A 63 cm2 area test site was located on the volar forearm of both arms of test subjects. Three different Chroma meter baseline measurements were made of each test site and the resulting L values were recorded. Each test site had applied 0.25 mls of an oil-based printer's ink (Vanson Oil-Based Offset Ink, Mineola, N.Y. 11501).

The soil was allowed to dry for 15 minutes. Following drying, the test site was blotted 10 times with a Wypall® wipe (Kimberly-Clark) which is a tissue cellulose print bond dry wipe having a 52#/ream basis weight. The soiled test site then had three measurements taken with the Chroma meter and the resulting L values were recorded.

The cleaning step involves folding a single wiper into fourths and begin wiping the soiled area. The abrasive side of the wiper was passed over the soiled area 10 times in a 15-second interval, the wiper was turned over and the test area was again wiped 10 more times in a subsequent 15-second interval. The wiper is then turned inside out and an additional 10-wipe pass in 15 seconds was performed followed by turning the wiper to the unused segment and wiping the area a final 10 times in 15 seconds. In summary, each test site was wiped for a total of 40 times within a one minute interval.

The test area was allowed to dry for 10 minutes and three final Chroma meter measurements made on each site and the respective L values recorded.

The Chroma meter used in this procedure is a Minolta 300 meter have an 8 mm measuring area. The color readings which were taken are translated into the L*a*b* coordinates whose spacing correlates closely with color changes perceived by the human eye. The resulting L* values represent how light or dark a color is, higher values indicating a lighter skin tone. Use of a Chroma meter test and the resulting L values is well known in the art as reflected in the publication entitled "Quantitation of Erythema in a Soap Chamber Test Using the Minolta Chroma" as published in the Journal for the Society of Cosmetic Chemistry, Vol. 34, page 475-479, 1986, which is incorporated herein by reference.

The above protocol was used to evaluate the performance of a Hydroknit® wipe which is a spun bond hydrophilic non-woven wipe available from Kimberly-Clark. The Hydroknit® base sheet was loaded with 325 percent or 250 percent by weight of the cleaning formulation set forth in Table 1. For comparison, a Sanituff® (Kimberly-Clark) dual textured melt blown heavy duty cleaning wipe was evaluated. The control wipe has similar abrasive properties to the Hydroknit® wipe and is impregnated with an aqueous based cleaning solution including surfactants. The data from the two experimental wipes and the control wipe is set forth in Table 2.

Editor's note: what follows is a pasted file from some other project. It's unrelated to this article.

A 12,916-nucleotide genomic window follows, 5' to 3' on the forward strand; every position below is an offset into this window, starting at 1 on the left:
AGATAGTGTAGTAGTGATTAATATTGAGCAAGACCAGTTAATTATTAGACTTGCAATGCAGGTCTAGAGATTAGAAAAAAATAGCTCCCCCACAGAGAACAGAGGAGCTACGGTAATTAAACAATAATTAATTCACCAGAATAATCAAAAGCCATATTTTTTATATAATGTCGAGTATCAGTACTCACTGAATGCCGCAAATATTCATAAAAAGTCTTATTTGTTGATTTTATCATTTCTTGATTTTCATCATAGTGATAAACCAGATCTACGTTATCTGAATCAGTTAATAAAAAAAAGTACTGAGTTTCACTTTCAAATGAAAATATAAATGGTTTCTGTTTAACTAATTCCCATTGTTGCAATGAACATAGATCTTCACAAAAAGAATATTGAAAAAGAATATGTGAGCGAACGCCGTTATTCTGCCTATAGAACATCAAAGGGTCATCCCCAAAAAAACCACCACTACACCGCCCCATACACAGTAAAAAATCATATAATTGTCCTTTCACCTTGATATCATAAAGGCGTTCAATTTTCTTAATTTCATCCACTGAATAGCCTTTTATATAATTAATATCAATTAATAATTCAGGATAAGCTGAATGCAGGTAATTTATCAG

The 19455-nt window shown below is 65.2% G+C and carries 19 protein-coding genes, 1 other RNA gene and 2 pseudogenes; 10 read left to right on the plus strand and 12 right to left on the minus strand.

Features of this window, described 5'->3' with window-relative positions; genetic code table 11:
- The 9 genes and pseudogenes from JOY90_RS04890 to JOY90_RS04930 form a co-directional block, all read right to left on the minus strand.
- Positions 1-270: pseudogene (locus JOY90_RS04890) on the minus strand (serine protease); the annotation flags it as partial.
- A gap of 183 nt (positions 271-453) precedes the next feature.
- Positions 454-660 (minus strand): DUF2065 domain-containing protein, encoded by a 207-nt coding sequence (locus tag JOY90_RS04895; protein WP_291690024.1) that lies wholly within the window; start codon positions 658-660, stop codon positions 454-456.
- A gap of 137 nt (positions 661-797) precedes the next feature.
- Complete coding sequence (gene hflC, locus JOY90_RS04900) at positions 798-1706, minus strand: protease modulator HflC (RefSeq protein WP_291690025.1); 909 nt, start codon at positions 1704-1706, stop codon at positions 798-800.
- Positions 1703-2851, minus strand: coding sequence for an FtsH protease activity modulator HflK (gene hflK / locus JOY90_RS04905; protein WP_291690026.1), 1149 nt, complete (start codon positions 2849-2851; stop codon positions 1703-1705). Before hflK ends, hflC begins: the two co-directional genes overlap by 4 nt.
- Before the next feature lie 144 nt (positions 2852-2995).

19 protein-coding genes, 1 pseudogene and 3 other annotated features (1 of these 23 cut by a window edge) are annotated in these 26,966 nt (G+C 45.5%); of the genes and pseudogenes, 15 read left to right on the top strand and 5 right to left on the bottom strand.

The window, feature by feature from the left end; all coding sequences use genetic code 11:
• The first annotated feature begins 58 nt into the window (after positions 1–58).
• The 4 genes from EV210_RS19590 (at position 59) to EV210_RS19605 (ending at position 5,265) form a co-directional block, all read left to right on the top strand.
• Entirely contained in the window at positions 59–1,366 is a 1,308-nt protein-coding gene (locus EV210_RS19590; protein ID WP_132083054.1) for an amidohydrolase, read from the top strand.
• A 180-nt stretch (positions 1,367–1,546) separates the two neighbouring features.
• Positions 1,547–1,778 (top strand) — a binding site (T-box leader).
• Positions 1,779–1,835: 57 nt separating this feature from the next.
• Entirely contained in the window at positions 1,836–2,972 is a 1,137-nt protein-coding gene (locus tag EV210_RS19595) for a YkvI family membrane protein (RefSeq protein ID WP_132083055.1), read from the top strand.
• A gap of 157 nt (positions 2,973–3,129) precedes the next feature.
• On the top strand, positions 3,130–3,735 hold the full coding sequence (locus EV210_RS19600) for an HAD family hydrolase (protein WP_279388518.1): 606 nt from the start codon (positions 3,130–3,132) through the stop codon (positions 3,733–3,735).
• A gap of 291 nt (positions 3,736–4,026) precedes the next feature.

As seen in Table 2, the wiper with the oil-based cleaning solvent were significantly better at removing oil-based ink than the control Sanituff® wipe. As set forth in Table 2, the percent cleaned values were calculated by taking the difference of the cleaned reading and the soiled reading for each subject divided by the difference of the initial reading and the soiled reading. The value is set forth as a percentage as seen in Table 2 as "percent cleaned". The percentages of all the test subjects were averaged and standard deviations calculated for each evaluated wipe.

Similar data (unreported) has been observed for other wipes such as the melt blown wipe described in Embodiment 2 of the current invention. It has been observed by the inventors on multiple occasions that the cleaning solvent used with various absorbent tissue products offer a vast improvement over conventional wipers with respect to oil-based soils including grease, inks, tars, and similar petroleum-based products.

              TABLE 2______________________________________                     StandardSample           % Cleaned                     Deviation (%)______________________________________Hydroknit ® with 325%            98       2.74Hydroknit ® with 250%            94       3.12Sanituff ® Heavy Duty            72       6.89Cleaning Wipe______________________________________

In particular, printer's ink which heretofore has proven to be the most difficult to remove of test materials, was removed more effectively by the test wipes. In evaluations of commercially available wiper products, only the test wipes of the present invention were able to remove with highest efficiency the test soil from the test volunteers.

In preparing the wipe articles of the preferred embodiments, a plurality of the abrasive wipes may be provided, preferably in a continuous, perforated roll of towels. The perforation provides a line of weakness by which the towels can be more easily separated. It is envisioned that the towels are inserted on end in a selectively resealable, preferably cylindrical, container, with the axis of the cylinder being aligned in an essentially vertical orientation. It is also possible to provide a stack of individual towels instead of a continuous roll of towels. For either format of wiper, the cleaning formula is added to the container, preferably by saturating the formula over the roll of towels. In addition, capillary action associated with the void volume of the towel holder container brings about an even distribution of the cleaner formulation throughout the roll of towels.